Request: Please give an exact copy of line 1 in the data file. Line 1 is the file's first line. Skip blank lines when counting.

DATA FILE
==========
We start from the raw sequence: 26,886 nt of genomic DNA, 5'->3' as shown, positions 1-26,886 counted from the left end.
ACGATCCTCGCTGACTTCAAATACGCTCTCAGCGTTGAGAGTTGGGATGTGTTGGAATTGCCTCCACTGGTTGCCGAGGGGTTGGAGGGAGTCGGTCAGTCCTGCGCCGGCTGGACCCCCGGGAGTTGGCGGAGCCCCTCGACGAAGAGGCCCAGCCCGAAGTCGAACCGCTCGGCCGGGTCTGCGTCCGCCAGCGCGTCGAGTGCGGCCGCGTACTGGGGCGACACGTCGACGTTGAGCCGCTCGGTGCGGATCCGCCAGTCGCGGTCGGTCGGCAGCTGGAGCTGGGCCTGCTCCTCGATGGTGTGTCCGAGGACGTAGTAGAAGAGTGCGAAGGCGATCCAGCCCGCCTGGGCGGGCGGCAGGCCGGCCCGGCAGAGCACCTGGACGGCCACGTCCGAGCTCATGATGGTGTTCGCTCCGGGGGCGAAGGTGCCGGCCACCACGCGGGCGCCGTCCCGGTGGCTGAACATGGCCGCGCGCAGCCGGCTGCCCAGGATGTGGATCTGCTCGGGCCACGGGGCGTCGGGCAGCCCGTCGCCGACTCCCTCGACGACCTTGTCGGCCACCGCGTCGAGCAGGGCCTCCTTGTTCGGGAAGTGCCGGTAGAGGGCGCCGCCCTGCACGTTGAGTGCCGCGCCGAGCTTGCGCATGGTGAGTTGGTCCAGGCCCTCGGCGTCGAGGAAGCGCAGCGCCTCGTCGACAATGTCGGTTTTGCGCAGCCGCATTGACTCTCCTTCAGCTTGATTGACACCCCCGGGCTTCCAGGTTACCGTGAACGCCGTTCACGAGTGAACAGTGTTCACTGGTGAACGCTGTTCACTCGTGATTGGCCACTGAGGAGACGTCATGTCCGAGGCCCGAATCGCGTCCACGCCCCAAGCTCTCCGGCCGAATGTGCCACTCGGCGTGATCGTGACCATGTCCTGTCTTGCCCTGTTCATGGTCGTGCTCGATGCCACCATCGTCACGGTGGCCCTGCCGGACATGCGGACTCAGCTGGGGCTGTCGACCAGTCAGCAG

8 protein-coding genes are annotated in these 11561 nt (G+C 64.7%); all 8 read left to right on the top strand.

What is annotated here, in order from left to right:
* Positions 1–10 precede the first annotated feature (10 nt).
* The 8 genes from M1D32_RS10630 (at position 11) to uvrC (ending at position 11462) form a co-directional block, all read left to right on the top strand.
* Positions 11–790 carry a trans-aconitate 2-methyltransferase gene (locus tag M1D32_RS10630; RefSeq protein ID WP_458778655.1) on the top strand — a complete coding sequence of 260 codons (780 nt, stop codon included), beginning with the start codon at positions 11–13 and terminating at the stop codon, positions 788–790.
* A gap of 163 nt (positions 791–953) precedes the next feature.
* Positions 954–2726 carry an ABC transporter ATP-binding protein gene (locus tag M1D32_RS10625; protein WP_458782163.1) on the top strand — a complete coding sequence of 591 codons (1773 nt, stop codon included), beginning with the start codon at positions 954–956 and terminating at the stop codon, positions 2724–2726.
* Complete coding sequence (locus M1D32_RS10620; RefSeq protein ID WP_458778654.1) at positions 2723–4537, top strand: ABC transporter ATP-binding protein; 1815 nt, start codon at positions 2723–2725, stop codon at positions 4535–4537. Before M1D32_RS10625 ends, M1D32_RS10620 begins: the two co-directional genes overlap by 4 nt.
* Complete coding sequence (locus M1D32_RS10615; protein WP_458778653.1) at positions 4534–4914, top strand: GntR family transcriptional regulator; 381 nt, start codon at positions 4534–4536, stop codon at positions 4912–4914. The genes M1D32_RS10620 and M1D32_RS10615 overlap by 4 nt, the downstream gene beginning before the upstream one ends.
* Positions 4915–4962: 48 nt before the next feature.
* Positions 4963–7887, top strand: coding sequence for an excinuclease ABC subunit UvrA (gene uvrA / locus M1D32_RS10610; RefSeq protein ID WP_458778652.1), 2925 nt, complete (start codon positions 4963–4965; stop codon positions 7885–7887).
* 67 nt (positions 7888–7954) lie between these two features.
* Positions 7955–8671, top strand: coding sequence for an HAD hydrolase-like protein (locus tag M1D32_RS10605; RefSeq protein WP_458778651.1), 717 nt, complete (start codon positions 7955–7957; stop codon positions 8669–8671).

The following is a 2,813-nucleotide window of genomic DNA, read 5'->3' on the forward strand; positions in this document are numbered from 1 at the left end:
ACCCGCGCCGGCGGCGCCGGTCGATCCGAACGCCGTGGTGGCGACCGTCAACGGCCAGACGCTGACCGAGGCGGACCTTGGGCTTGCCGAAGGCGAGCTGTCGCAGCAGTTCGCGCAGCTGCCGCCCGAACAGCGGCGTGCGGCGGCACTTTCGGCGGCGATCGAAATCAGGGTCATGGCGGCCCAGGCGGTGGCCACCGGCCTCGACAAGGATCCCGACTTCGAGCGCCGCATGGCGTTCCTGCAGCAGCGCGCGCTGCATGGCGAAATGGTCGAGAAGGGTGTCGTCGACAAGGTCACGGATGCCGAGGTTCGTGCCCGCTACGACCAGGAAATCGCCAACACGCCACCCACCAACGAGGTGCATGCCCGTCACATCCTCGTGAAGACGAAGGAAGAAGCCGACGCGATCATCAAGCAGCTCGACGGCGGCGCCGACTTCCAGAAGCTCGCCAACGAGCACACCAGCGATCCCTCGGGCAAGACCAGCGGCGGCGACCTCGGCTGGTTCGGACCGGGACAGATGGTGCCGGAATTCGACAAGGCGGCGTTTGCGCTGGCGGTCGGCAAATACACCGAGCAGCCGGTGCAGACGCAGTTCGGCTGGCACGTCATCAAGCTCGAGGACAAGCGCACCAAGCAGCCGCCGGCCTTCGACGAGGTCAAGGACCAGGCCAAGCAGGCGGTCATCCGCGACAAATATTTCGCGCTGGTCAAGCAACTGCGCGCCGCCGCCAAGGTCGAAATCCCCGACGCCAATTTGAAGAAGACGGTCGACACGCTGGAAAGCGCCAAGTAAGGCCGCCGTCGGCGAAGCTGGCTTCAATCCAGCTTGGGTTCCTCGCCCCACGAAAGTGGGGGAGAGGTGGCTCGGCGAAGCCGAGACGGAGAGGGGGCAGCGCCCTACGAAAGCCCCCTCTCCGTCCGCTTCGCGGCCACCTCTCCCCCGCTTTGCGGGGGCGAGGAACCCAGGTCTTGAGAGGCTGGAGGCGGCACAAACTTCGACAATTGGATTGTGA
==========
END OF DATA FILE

We start from the raw sequence: 26,886 nt of genomic DNA, 5'->3' as shown, positions 1-26,886 counted from the left end.